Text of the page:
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The Supreme Court reversed the decision of the Court of Appeals reversing the decision of the district court quieting title to certain property in favor of Vandelay Investments, LLC and dismissing Plaintiff’s complaint, holding that the record did not support providing Plaintiff with a remedy he was not statutorily entitled to. Plaintiff’s complaint requested that the court set aside Vandelay’s tax deed and permit him to exercise a right of redemption. The district court dismissed Plaintiff’s complaint with prejudice and quieted title in favor of Vandelay. The Court of Appeals reversed and remanded, determining that Vandelay had failed to comply with statutory notice requirements before applying for the tax deed, rending its deed void. The Supreme Court reversed, holding (1) Vandelay complied with the statutory notice requirements before applying for the tax deed; and (2) Plaintiff failed to prove that the extension to the statutory redemption period for an owner with a mental disorder applied. View "Wisner v. Vandelay Investments, LLC" on Justia Law

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The Supreme Court affirmed in part and reversed in part the district court’s denial of Appellant’s motion for postconviction relief without conducting an evidentiary hearing, holding that Appellant was entitled to an evidentiary hearing on his claims that trial counsel failed to file notice of and present evidence of his alibi defense and failed to investigate information regarding potential suspects. Defendant was convicted of two counts of first degree murder and other crimes. After his convictions and sentences were affirmed on direct appeal, Defendant moved for postconviction relief, raising claims of ineffective assistance of counsel and a claim of actual innocence. The district court denied the motion without an evidentiary hearing. The Supreme Court reversed in part, holding that Defendant was entitled to an evidentiary hearing on his claims relating to his alibi defense and the failure to investigate information related to potential suspects. View "State v. Stricklin" on Justia Law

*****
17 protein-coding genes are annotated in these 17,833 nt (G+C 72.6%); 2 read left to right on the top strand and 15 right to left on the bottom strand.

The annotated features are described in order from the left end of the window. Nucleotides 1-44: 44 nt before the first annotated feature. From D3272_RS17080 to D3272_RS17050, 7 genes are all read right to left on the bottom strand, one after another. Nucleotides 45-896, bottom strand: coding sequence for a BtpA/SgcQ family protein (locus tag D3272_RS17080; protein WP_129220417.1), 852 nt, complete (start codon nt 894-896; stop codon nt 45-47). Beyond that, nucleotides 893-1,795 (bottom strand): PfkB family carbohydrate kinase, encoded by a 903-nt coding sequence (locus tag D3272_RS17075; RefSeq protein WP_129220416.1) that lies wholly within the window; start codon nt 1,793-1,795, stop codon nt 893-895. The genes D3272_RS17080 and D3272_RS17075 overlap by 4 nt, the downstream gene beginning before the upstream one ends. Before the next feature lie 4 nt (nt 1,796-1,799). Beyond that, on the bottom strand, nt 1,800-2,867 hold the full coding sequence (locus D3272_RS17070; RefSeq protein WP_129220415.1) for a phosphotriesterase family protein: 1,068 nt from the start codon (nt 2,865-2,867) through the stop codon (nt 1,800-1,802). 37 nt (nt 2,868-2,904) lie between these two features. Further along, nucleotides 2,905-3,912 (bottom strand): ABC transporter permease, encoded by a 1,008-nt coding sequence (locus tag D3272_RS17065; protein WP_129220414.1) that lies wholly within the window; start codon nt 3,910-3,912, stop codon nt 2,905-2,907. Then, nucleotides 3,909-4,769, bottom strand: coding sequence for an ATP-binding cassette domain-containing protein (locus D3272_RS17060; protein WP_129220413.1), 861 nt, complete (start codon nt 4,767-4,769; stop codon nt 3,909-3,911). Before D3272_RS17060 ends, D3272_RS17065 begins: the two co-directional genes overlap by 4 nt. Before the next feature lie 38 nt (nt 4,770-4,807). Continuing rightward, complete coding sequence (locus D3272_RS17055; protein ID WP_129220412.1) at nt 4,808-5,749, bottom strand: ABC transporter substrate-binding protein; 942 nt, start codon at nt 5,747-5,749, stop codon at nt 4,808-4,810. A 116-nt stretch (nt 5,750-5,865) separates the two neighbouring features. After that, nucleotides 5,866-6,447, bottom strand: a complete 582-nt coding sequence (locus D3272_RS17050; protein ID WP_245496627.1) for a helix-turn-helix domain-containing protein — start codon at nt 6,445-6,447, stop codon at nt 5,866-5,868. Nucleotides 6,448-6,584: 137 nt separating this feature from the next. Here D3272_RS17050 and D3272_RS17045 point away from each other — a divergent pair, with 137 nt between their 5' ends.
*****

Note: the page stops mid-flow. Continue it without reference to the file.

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The Supreme Court affirmed in part and reversed in part the district court’s denial of Appellant’s motion for postconviction relief without conducting an evidentiary hearing, holding that the district court erred in denying Appellant an evidentiary hearing on his claim that trial counsel was ineffective for failing to investigate and present certain alibi evidence. Appellant was found guilty of two counts of first degree murder and other crimes. In his motion for postconviction relief, Appellant raised claims of ineffective assistance of counsel and a claim of actual innocence. The district court denied the postconviction motion without an evidentiary hearing. The Supreme Court reversed in part and remanded for an evidentiary hearing limited to Defendant’s claim relating to his alibi defense and otherwise affirmed. View "State v. Newman" on Justia Law